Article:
Roger had found the letter inside an old book that he’d picked up at a car boot sale. It was a little browned with age but generally well preserved. And now, as he sat, with the book – a tatty old copy of Agatha Christie’s ‘Murder Is Easy’ – on his lap in the front room of his terraced house, he just couldn’t believe his luck. His heart beat so fast he felt it would explode. He wanted to open the book again, take another look, but he daren’t, in case the letter wasn’t there and the whole thing had been a figment of an overactive imagination. As he sat in a state of the most pleasurable shock he played the whole incident back in his mind.
Roger had been at the car boot sale for about half an hour and this had been his second visit to this stall. He always looked at the stalls at least twice. The second time, that’s when you get your hands dirty. His attention was taken immediately by the large cardboard box filled with books. There was a woman Leaning over the box, she was wearing a long coat with it’s hood pulled tight around her. As Roger tried to muscle in to get a look, the woman moved around making sure that she finished what she was doing before letting him near. Roger eyed the rest of the stallholder’s wares whilst he waited. There was a small brass coloured kettle, a stack of children’s games, each individually wrapped in Cling Film, and three or four pre-opened tins of paint, trickles of colour spilling down the sides. Pride of place was taken by an old bicycle that looked as though it had been dropped from a great height and left to rust where it landed. This was leaning precariously against the front of the stall. Roger glanced down and the woman in the coat had now gone so he moved in.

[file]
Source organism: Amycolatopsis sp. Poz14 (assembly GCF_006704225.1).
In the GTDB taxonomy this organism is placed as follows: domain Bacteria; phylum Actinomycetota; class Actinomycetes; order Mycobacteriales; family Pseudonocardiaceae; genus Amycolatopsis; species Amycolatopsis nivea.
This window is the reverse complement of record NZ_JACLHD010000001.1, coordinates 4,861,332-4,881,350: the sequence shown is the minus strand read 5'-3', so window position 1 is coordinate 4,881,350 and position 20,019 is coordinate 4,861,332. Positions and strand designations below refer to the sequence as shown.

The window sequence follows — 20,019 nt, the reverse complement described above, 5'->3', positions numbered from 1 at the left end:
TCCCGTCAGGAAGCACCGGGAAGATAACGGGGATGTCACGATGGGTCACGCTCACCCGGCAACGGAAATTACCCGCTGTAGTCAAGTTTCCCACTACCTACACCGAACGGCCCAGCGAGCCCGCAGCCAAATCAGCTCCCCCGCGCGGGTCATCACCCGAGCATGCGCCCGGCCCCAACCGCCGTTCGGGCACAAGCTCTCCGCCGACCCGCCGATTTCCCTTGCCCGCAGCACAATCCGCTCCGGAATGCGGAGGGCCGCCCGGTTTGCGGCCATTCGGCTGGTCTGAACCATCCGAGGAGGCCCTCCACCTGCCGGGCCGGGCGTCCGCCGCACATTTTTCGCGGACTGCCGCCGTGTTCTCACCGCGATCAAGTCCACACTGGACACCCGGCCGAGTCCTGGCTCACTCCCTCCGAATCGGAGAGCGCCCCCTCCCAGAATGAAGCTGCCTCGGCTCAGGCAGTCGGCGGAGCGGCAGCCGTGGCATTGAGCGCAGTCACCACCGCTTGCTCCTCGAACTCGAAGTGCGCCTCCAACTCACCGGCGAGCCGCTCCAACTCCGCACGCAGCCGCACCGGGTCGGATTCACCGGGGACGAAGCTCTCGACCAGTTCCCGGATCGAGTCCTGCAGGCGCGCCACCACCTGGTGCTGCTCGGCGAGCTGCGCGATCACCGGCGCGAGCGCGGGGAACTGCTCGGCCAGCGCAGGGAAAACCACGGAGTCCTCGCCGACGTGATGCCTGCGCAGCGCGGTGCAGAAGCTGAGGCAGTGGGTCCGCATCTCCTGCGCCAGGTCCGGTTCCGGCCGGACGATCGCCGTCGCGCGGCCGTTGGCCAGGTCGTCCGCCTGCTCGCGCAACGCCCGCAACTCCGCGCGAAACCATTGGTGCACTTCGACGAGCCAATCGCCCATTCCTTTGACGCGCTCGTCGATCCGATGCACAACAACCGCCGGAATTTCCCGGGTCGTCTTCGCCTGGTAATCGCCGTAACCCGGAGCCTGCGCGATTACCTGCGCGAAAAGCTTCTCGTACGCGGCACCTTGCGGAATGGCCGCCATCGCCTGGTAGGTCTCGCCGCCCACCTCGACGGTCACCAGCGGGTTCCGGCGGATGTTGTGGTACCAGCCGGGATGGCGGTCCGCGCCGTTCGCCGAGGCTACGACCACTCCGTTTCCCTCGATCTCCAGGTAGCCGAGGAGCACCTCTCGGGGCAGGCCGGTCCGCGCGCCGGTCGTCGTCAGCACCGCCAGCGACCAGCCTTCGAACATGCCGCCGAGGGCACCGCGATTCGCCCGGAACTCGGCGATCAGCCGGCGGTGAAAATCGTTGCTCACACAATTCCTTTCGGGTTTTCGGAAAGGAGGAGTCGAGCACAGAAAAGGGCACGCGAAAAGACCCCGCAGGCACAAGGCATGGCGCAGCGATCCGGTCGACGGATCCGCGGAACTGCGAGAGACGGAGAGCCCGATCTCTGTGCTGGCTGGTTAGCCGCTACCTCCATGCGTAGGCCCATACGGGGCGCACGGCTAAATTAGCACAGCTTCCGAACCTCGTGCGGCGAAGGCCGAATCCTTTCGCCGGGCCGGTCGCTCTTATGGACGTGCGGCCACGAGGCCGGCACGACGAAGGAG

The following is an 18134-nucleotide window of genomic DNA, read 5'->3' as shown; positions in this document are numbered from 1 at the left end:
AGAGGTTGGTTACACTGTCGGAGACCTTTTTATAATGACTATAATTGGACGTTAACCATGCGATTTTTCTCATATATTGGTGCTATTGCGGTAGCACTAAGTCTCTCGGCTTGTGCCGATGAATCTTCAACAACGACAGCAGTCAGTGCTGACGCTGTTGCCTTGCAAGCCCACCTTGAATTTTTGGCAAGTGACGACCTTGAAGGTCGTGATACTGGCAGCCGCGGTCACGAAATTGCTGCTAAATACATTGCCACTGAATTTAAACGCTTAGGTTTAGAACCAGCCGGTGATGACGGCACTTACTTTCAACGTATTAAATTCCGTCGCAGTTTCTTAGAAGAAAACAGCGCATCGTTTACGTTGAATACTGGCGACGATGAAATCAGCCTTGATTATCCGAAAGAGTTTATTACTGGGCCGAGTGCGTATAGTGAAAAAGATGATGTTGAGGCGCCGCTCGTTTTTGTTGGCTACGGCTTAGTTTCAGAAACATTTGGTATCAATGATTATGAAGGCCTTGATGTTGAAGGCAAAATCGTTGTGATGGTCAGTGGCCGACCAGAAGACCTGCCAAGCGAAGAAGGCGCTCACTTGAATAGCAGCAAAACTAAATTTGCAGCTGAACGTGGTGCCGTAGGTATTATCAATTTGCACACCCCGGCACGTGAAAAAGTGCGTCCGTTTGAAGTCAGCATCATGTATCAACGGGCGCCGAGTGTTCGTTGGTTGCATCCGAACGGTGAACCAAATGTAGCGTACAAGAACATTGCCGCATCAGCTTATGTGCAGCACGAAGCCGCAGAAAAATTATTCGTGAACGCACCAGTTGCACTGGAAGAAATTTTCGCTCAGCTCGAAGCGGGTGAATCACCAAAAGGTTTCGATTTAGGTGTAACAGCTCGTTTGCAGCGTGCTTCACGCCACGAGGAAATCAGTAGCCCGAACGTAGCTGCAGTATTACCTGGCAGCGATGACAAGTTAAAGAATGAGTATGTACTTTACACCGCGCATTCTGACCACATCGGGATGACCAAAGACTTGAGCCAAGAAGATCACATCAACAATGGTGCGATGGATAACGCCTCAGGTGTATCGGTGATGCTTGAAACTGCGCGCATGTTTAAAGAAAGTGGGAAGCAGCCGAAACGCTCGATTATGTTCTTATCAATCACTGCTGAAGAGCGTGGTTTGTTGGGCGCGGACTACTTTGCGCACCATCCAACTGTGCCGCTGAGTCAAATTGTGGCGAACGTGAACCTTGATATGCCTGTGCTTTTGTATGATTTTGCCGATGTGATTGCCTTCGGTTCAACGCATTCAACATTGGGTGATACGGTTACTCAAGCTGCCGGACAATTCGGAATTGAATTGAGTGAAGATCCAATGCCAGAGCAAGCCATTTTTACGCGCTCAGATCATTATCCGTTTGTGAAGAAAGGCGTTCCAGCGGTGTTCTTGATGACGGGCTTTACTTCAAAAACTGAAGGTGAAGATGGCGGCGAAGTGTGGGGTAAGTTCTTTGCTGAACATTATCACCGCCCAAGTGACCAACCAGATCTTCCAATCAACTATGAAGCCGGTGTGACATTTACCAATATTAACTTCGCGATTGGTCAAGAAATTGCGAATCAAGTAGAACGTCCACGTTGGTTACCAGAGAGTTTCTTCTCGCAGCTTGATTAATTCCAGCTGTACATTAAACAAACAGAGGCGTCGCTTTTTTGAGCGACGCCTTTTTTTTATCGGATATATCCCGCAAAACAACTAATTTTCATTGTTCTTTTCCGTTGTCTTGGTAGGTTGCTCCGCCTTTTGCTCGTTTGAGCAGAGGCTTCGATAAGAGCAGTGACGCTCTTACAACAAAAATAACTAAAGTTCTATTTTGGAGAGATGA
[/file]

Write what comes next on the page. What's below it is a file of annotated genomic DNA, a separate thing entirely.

The box was filled mostly with paperbacks, John Creasy, the odd James Bond and lots of Mills And Boon. The same old stuff. Roger ignored the paperbacks and went straight for the hardbacks at the bottom of the box. He’d had some good finds in the past, a signed P.G Wodehouse and a first edition of Brighton Rock. Then he spotted the Agatha Christie, ‘Murder Is Easy’. Early Christie’s can fetch a lot of money. He opened the book and looked at the title page; second impression, not worth bothering. He thought about buying it for his wife, she enjoyed thrillers, but the thought quickly vanished. He allayed any feelings of guilt that he may have had by convincing himself that she probably had this book already.
But he knew that the truth was a little more brutal, and their gift exchanging days were well gone. After twenty three years of unnatural dreaded bliss, it was now habit, rather than love that kept them together.
Roger casually flicked through the pages. He instinctively did this in case a book was signed, or somebody had left something in it, people leave the strangest things in books. In the short time that he had been selling he had found anything from a condom to a photograph of mother Theresa hidden between the pages. Then, he saw it, The Letter. It was the address in the top right hand corner that caught his eye and he recognised it straight away, ‘Clouds hill, Bovington, Dorset’.
Rogers pulse began to race and his chest became tight. He glanced up and saw that the man behind the stall had been watching him. He had seen the way Roger had scoured the book and he knew that your average book reader doesn’t pay that much attention, they just look at the title, or the blurb on the wrapper and if they fancy reading it, they buy it. Only dealers bother to look in such detail, and stallholders are wary of dealers. We all watch the Antique programmes, we all know what treasures there are just waiting to be found, but nobody wants to be the fool who lets the treasure go.
“You alright mate? The stallholder said.
“how much is this?” Roger had replied, trying as hard as he could not to sound as if he had just found a winning lottery ticket.
“Let’s see it. The stallholder asked , holding out a hand that looked as though it had not seen soap and water for a number of days.
Roger reluctantly handed him the book, as if he were handing over his first born.